The fan, Levine explains, provides the thrust and lift needed for the aircraft to perform short takeoffs and vertical landings.

Vertical landings let the jet land like a helicopter, and let it take off on short runways, critical functions for the Marines. But that bump also makes the plane less stealthy, and it has added greatly to the cost.

The Marine version of the plane costs more than $160 million, nearly one-third more expensive than the Air Force variant, which costs nearly $130 million. And trying to hide a tailhook for carrier landings inside the Navy version has also been a problem.

Lt. Col. Todd LaFortune walks away from his plane after a training run. He is still wearing his pressure suit and is a little flushed from his flight. LaFortune is now qualified to be an F-35 instructor. He'll never fly an old F-16 again.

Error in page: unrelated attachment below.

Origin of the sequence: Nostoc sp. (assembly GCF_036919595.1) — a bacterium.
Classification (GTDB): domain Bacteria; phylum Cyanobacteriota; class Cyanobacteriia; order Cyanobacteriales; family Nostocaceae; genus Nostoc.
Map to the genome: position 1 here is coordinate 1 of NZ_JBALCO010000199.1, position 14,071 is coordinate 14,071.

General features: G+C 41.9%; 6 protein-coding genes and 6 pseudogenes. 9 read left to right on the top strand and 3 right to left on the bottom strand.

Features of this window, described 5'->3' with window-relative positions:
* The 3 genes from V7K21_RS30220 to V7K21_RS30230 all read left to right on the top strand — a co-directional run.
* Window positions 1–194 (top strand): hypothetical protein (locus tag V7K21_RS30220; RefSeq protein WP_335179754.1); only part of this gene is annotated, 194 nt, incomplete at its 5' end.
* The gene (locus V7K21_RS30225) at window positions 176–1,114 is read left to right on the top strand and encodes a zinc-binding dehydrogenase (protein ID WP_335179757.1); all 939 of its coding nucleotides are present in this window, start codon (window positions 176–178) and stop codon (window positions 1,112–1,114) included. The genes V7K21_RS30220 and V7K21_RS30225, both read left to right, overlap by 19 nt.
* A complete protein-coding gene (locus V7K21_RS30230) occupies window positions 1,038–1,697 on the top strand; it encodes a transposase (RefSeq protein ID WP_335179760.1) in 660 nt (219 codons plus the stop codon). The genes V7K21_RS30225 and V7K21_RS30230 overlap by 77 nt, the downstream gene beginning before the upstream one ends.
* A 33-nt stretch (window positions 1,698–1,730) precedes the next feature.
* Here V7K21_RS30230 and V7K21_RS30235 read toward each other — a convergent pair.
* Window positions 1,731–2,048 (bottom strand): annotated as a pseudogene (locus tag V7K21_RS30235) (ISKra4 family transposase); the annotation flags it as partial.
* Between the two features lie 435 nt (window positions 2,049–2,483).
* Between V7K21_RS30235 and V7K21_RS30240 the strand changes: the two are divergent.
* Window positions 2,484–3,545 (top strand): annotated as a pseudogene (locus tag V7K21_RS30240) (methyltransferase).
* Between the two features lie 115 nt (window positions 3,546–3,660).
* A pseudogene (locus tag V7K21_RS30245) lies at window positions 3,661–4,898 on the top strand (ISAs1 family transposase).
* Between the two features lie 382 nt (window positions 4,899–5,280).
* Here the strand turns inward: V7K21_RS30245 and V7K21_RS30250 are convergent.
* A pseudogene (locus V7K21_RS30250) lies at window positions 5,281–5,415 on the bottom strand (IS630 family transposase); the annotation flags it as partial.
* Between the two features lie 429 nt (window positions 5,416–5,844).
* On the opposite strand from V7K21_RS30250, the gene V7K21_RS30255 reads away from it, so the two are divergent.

"We decided once you start flying the F-35 we're not going to be dual-qualified. So now, I should be done with the F-16 for the rest of my life," he says. "That was a sad day, but it's one of the coolest things I've ever done in my life, was being selected to come fly this aircraft and then get to actually fly it now. It's pretty neat."

That transition is emblematic of what the military is going through. At Eglin, they are building everything from new training facilities to maintenance hangars to prepare for their share of the more than 2,000 F-35s the U.S. military plans to buy. The Pentagon is wedded to this plane, despite cries from many that the Joint Strike Fighter will break the bank, and steal money from the rest of the defense budget.

Copyright 2020 NPR. To see more, visit https://www.npr.org.

Larry Abramson
Larry Abramson is NPR's National Security Correspondent. He covers the Pentagon, as well as issues relating to the thousands of vets returning home from the wars in Afghanistan and Iraq.